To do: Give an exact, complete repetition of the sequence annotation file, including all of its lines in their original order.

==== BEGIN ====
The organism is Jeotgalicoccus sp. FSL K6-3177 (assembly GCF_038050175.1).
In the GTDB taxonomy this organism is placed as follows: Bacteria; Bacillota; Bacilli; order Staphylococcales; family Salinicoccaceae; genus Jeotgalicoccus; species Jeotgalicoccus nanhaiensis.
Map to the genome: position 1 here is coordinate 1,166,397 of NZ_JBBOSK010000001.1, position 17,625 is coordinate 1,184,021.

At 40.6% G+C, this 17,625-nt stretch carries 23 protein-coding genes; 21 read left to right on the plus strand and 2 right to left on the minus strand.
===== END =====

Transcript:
The organism is Jeotgalicoccus sp. FSL K6-3177 (assembly GCF_038050175.1).
In the GTDB taxonomy this organism is placed as follows: Bacteria; Bacillota; Bacilli; order Staphylococcales; family Salinicoccaceae; genus Jeotgalicoccus; species Jeotgalicoccus nanhaiensis.
Map to the genome: position 1 here is coordinate 1,166,397 of NZ_JBBOSK010000001.1, position 17,625 is coordinate 1,184,021.

At 40.6% G+C, this 17,625-nt stretch carries 23 protein-coding genes; 21 read left to right on the plus strand and 2 right to left on the minus strand.